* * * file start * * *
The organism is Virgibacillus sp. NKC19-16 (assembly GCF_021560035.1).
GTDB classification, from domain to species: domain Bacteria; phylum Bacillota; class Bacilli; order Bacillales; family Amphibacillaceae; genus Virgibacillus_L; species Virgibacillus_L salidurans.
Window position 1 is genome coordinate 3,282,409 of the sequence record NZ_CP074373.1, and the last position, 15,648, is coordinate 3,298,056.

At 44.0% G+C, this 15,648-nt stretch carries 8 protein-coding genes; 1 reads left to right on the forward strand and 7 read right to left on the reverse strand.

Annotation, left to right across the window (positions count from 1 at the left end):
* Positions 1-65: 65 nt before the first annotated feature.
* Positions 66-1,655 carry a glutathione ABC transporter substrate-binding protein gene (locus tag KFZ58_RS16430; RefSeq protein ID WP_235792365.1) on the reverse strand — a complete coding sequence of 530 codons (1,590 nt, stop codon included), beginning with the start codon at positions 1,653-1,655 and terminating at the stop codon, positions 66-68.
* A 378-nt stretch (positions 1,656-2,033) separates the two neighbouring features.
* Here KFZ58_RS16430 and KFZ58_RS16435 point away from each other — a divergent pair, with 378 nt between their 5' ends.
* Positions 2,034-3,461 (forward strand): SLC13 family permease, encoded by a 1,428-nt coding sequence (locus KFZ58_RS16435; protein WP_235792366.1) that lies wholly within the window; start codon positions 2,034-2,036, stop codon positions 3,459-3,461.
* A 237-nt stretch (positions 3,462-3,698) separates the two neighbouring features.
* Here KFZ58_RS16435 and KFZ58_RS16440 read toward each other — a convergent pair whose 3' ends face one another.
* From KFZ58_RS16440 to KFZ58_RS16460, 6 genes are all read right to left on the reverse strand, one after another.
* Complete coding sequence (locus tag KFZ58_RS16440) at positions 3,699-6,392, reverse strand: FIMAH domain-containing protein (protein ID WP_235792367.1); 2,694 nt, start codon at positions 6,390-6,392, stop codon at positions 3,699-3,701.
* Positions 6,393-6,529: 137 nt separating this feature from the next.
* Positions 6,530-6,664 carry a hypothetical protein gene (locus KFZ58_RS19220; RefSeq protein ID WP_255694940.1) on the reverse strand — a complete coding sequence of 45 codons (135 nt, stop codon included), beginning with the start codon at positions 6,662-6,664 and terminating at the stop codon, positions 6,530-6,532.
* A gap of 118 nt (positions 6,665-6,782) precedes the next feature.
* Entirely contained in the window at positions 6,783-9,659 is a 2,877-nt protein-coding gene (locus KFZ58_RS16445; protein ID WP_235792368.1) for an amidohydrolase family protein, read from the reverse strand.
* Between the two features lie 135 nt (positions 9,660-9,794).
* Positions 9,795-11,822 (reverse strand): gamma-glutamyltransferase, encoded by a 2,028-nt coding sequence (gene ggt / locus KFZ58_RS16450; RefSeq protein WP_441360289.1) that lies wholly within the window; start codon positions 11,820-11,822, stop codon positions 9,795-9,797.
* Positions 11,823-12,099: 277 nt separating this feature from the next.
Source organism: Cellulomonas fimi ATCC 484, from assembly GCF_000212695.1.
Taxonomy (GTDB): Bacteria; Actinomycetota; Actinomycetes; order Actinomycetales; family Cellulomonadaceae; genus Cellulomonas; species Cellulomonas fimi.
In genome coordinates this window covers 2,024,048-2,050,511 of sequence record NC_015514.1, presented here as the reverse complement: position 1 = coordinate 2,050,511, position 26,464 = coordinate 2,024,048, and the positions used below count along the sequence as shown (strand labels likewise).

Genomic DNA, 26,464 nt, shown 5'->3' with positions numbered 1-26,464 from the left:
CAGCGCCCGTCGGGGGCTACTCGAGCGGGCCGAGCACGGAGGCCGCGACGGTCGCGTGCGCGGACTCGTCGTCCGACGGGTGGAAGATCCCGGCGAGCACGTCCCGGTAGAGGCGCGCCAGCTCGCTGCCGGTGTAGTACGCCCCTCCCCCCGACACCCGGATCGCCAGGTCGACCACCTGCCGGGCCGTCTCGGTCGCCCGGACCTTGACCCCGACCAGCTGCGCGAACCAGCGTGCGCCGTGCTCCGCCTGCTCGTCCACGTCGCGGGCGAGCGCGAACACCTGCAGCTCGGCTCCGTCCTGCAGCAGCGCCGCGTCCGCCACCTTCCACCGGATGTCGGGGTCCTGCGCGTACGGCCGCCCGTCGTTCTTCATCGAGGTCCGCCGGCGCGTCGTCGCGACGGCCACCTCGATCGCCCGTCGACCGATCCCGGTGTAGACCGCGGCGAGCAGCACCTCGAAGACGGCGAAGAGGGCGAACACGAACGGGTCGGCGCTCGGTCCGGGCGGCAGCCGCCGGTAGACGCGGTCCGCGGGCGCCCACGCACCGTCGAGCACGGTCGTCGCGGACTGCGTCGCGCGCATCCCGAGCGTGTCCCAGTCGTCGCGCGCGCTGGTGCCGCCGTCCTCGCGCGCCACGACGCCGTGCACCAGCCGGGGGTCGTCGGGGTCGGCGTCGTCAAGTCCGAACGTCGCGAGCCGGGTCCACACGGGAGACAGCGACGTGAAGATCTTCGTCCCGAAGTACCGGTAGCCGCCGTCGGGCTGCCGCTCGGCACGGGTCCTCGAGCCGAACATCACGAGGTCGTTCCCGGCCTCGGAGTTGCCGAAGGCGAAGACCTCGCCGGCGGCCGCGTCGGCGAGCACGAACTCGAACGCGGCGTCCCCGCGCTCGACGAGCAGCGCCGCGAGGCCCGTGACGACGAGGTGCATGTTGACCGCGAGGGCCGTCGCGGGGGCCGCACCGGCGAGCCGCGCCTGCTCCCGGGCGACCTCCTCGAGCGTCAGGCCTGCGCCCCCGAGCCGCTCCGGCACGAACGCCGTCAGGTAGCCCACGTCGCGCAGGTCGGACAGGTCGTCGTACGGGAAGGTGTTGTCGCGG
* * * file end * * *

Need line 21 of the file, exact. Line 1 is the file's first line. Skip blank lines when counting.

* Positions 11,823-12,099: 277 nt separating this feature from the next.